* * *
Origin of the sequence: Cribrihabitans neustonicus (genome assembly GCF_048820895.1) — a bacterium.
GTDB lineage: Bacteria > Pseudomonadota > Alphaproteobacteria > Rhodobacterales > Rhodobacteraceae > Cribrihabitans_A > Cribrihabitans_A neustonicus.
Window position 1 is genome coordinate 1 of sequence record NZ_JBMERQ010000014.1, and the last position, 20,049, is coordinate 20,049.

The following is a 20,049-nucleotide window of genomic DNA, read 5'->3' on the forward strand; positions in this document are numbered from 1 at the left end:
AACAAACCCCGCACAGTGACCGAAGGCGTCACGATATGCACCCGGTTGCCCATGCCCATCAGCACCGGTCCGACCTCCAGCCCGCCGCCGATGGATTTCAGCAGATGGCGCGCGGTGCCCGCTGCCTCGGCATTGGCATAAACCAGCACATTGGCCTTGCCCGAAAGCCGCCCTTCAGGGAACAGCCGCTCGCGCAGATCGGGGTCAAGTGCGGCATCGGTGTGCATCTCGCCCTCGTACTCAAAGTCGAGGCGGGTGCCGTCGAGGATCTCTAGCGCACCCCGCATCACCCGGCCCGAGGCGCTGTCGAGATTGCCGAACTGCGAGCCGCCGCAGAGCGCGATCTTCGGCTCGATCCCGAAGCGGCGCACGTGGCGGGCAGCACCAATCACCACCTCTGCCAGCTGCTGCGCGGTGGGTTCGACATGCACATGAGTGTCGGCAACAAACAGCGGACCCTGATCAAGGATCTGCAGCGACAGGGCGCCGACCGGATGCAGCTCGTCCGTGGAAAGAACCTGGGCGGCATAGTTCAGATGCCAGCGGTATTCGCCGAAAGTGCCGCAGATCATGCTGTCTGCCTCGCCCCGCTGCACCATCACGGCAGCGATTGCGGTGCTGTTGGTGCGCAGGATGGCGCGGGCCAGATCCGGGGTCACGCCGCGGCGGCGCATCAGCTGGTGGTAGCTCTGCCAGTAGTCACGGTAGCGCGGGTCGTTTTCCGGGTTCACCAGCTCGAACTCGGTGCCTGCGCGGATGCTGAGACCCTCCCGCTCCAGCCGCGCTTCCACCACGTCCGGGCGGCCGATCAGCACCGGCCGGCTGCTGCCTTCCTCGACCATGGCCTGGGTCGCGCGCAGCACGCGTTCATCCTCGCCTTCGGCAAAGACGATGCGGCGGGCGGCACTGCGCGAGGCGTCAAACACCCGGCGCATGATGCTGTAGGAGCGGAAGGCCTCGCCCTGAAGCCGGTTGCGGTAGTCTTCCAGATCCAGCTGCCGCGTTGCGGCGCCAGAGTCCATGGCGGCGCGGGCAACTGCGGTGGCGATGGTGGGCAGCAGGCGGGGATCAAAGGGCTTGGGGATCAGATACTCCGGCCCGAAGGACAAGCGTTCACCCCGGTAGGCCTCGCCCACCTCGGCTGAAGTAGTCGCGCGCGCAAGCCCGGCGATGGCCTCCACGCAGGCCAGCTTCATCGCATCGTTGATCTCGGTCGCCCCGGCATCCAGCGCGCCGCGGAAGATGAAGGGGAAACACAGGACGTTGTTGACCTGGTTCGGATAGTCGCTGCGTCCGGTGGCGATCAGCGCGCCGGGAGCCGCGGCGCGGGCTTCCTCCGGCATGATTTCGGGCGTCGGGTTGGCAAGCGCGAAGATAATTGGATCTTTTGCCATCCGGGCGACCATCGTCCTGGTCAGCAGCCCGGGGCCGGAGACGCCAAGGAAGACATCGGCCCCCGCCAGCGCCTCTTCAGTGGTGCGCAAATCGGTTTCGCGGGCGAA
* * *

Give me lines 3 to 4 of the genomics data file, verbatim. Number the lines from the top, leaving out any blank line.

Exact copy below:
Window position 1 is genome coordinate 1 of sequence record NZ_JBMERQ010000014.1, and the last position, 20,049, is coordinate 20,049.

The following is a 20,049-nucleotide window of genomic DNA, read 5'->3' on the forward strand; positions in this document are numbered from 1 at the left end: